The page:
I’ve wanted to read Cold Mountain for a while, but I waited until I was finished with my Ella Wood trilogy so it wouldn’t be influenced by other works of Civil War fiction. Since I’m no longer concentrating solely on middle grade or young adult literature, I thought I’d throw it out here. It is the most evocative story I’ve read this year. Stunning in prose and melancholic in nature. I can’t stop thinking about it.
This is the story of a Confederate deserter. It’s 1864. Our main character, Inman, has been injured in the trenches at Petersburg and barely cheated death. Now that he’s on the mend, he’s decided he’s had enough of war. He’s headed back to his home on Cold Mountain, avoiding the Home Guard, to the woman he hopes will marry him. In alternating chapters, we watch his beloved suffer her father’s death and change, of necessity, from a pampered Charleston belle into a self-sufficient mountain woman over the course of the war. It is their alternating story of survival and the long, long journey home. The tale is gut-wrenching at times. Other times it’s lighthearted. Mostly it’s just plain visceral.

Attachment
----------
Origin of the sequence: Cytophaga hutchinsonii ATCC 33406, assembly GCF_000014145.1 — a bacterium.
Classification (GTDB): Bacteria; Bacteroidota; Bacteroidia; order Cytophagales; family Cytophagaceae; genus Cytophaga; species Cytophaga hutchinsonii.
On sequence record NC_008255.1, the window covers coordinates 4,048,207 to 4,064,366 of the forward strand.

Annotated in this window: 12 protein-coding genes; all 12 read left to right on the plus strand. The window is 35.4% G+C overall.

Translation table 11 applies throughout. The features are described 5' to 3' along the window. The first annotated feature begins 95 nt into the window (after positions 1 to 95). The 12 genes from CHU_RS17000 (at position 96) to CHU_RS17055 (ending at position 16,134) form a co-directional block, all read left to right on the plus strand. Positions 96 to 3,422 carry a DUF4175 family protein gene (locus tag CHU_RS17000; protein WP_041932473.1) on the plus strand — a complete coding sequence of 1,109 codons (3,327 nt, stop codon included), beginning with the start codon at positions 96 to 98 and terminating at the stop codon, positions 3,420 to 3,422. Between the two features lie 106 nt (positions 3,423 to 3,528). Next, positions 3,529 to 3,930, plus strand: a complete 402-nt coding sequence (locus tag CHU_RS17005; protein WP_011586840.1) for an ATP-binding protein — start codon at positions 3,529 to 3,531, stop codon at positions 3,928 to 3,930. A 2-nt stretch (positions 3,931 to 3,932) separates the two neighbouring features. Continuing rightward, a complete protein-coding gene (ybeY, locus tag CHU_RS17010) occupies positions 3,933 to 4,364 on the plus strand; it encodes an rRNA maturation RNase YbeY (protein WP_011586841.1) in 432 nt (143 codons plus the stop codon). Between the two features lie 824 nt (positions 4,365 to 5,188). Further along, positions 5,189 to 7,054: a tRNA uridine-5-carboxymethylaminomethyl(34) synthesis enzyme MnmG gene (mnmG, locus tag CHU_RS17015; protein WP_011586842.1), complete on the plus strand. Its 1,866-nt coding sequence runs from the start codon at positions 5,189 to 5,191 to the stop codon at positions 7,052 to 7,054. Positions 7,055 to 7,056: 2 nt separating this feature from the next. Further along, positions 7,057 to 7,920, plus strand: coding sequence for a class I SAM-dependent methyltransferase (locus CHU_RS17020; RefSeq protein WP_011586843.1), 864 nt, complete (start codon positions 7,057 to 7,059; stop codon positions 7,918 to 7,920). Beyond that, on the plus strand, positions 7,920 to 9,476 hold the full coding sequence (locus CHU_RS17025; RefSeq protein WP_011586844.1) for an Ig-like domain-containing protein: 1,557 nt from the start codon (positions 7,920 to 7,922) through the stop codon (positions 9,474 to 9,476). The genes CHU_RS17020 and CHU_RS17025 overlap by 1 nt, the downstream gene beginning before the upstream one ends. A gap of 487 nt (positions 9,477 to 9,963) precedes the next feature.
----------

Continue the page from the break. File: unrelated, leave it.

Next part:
I have to admit it took me some time to get into this one. It’s extremely literary in style. I’m telling you, the artistry is phenomenal. The most vivid I’ve ever read, with word images that just get stuck in your head. Some of them are that perfect. The plot, however, is slow. There is a great deal of internal struggle. Inman is a broken man, and his chapters are quite pessimistic in perspective. War has obliterated his faith and hope; now he’s banking on love. Interspersed with his travels are stories of others that he encounters. They all interplay with his, but the plot is as winding and long in coming as the mountain he’s returning to.
This book is meaty. It’s brutal. It shows the best and worst life has to offer—mostly the worst. It shows the best and worst of the human spirit, mostly the worst. It shows the total deprivation of war and mankind. And it draws all sorts of spiritual conclusions I don’t agree with. It’s bleak. It’s raw. It’s not at all my forte. And yet, I got totally caught up in this book. The character of Inman tugged relentlessly at my emotions so that I couldn’t put it down until I saw him home. He’s been haunting me ever since.
This is not a kids’ book, and I don’t know any high schoolers who would stick out so much wordiness without a good deal of action to go with it. But I am highly recommending this one to adults who want an absolutely gorgeous literary experience with a deep, poignant look into the frailty and spirit of mankind.